Brief Research Proposal: Three Ideas, Only One Can Win

I am currently struggling to pick a topic to research for the rest of the semester. At first, I couldn’t think of anything I would want to research for an entire semester. Then I brainstormed with my wonderful dad, and now I have too many ideas! I’ve narrowed it down to three. If anyone reads this, please let me know which sounds the most plausible and interesting!

Research Idea #1: Is learning through imitation a valid form of teaching writing, or is it plagiarism?

A lot of writing center theory talks about how plagiarism is a big issue in the writing center. Many professors believe that writing center work is essentially plagiarism, so consultants are told to stay away from certain tactics that might verify this in the minds of the university staff. One of these methods is learning through imitation. This is a way that I learn, and I believe this can be a valid form of teaching writing skills if done right. To see how UNL professors and student writers feel about this, I would conduct either interviews or a survey with as representative a population as I can find. I would also talk about my own experiences in Professor Jennine Capó Crucet’s Intro to Fiction Writing course; she had us do “remixes” of our own writing based on the elements of other authors’ writing, which helped me immensely to add more tools to my writing toolbox. I would also do some textual/historical research on what writing center theory says about this type of teaching, and how professors typically respond to this.

Research Idea #2: How do different cultures define “good writing”?

The other day, I was talking with my fellow consultant Isaac about a consultation he had with a Chinese student. This writer explained to Isaac that the guidelines for “good writing” in China are much more set in stone than the guidelines for “good writing” in English. This got me thinking about how different cultures define good and bad writing (i.e. what are the standards and methods typically used to write, how is writing taught, etc.). First, I would try to access the demographic description of the UNL student community. I would pick the countries with the highest percentage of students in attendance (excluding the United States) and conduct research on how these countries view writing and the writing process. I could also do a few student interviews if international students are willing. This would give me an inside view of one or more of these cultures, and to make sure what I am reading is accurate in the real world. (This also ties in a lot with the “Writing Across Borders” videos we watched for class, which got me excited about how diverse writing can be. We should celebrate and understand that diversity!)

Research Idea #3: How has technology influenced the way we approach the writing process? How has it changed how we speak? Has the difference between colloquial speech and academic writing grown wider?

This is a less formed idea, but super interesting all the same. I would like to look at a shorter time span, like the 1990s or early 2000s until now, and research how technology has widened the gap between everyday and academic language. It would be interesting to look at the ways language has evolved in the years that technology has rapidly developed, and what this means to writers and writing centers. Should we be shifting how we think of writing because it is now on a screen versus something tangible? Do writers approach writing differently as more technology is integrated into their everyday lives? I would also like to see if technology influences the way people interact at the writing center. I’ve seen some people bring in paper copies, some read off their laptops, and almost all consultants take handwritten notes. This would involve mostly historical research, but a few interviews of students (some nontraditional to get an age difference) would definitely add to this research.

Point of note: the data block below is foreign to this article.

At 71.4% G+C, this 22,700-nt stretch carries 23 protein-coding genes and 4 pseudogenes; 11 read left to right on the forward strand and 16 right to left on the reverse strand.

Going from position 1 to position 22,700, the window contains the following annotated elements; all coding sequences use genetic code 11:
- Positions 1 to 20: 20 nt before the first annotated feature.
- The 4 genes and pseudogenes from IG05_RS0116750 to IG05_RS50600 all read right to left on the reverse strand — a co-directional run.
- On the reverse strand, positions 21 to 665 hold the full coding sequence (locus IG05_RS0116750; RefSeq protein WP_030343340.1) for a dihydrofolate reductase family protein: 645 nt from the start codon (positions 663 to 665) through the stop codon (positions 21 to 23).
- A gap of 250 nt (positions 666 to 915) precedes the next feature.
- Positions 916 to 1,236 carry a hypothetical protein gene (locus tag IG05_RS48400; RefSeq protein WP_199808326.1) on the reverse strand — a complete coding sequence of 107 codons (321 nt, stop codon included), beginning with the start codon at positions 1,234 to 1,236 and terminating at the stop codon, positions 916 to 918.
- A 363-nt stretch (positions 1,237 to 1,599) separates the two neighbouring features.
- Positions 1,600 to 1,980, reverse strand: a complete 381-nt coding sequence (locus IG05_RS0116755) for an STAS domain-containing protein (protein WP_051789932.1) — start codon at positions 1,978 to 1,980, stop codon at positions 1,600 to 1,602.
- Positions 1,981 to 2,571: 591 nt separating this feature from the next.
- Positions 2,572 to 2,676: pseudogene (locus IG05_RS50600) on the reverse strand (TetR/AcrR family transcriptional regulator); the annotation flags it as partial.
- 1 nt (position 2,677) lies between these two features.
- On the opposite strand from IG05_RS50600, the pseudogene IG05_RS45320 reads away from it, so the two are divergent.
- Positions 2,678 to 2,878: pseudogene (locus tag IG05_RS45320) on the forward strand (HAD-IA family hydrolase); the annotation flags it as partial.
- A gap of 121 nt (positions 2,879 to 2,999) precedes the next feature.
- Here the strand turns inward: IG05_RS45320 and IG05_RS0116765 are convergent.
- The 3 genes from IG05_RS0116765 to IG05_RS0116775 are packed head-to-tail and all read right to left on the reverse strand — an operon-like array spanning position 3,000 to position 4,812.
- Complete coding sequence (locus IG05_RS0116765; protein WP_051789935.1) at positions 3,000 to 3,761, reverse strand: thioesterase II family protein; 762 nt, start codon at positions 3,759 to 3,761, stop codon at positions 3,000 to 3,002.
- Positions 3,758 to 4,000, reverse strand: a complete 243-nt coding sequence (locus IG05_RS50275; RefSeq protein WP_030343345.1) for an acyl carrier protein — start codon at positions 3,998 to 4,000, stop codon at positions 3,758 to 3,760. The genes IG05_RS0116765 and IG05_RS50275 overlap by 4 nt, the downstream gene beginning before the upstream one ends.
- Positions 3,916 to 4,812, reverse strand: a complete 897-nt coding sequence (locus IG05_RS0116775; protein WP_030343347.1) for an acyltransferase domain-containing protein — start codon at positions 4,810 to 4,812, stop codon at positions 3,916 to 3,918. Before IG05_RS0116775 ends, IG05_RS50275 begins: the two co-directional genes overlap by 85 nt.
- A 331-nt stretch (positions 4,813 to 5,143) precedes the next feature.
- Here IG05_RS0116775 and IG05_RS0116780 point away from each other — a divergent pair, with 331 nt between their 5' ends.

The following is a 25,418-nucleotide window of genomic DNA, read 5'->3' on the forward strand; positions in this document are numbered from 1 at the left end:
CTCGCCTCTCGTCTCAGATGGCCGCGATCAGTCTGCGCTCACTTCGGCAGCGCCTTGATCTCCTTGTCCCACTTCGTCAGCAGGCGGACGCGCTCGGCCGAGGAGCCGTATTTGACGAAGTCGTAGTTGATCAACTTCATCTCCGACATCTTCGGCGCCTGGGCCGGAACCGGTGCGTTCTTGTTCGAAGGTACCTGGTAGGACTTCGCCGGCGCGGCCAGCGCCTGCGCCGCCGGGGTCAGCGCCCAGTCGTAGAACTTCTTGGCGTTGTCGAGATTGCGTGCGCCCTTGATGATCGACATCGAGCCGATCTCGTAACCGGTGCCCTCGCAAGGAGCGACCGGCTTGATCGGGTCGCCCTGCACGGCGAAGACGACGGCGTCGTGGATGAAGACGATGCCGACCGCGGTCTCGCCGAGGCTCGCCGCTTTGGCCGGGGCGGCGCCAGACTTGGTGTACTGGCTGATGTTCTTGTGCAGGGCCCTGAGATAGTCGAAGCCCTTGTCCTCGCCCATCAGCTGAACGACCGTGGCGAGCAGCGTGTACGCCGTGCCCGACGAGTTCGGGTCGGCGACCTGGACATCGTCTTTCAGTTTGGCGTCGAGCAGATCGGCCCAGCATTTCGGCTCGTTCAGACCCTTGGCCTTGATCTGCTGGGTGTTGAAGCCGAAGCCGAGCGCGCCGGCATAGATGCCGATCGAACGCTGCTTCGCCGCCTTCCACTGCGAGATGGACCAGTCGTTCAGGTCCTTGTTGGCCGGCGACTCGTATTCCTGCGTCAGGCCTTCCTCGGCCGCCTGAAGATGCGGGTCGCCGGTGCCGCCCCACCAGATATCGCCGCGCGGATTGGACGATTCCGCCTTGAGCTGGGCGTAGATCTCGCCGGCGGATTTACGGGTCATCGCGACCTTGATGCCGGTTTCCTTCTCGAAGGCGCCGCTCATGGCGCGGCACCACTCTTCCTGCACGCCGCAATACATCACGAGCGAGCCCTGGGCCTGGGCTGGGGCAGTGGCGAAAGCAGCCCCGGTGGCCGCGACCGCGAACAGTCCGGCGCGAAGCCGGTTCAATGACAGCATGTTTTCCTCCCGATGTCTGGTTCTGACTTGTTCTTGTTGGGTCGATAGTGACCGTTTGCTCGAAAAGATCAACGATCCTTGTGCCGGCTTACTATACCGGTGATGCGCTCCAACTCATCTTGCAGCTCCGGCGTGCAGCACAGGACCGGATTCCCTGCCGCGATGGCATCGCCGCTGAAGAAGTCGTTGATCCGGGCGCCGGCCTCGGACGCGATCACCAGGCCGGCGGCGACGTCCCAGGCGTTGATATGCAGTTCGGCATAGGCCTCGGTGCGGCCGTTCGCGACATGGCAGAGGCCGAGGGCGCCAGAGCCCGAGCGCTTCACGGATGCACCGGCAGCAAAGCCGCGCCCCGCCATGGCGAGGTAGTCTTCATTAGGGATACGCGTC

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1 Response to Brief Research Proposal: Three Ideas, Only One Can Win

  1. rmazima says:

    ok, Kathryn, you have some winnowing down to do!

    Idea 1: I’ll be honest; I’m not sure if this is the strongest choice, at least how it’s currently framed (which is kind of an either/or). If you wanted to do this one, you’ll have to do more thinking about what exactly it is about imitation that you are most interested in: perceptions of it, its perceived intellectual value in different fields, etc.

    Idea 2: As you know from Writing Across Borders, this is the subject of a whole field (contrastive rhetoric). BUT what you suggest about interviewing students would be interesting and meaningful, because then you could look at how individual students describe their own knowledge about what constitutes good writing, and you might be able to glean some information that would be useful for your fellow consultants.

    Idea 3: if you choose this one, I’d encourage you to focus less on historical developments and more on what you say about how technology influences a) individual writers’ writing practices, and/or b) how tech influences the work we do in the writing center.

    Basically, I’m trying to help you figure out how you could make the biggest contribution to knowledge in these areas, which is by focusing in on how these issues play out in actual people’s writing lives. Happy to talk more about it if you like!

    Like

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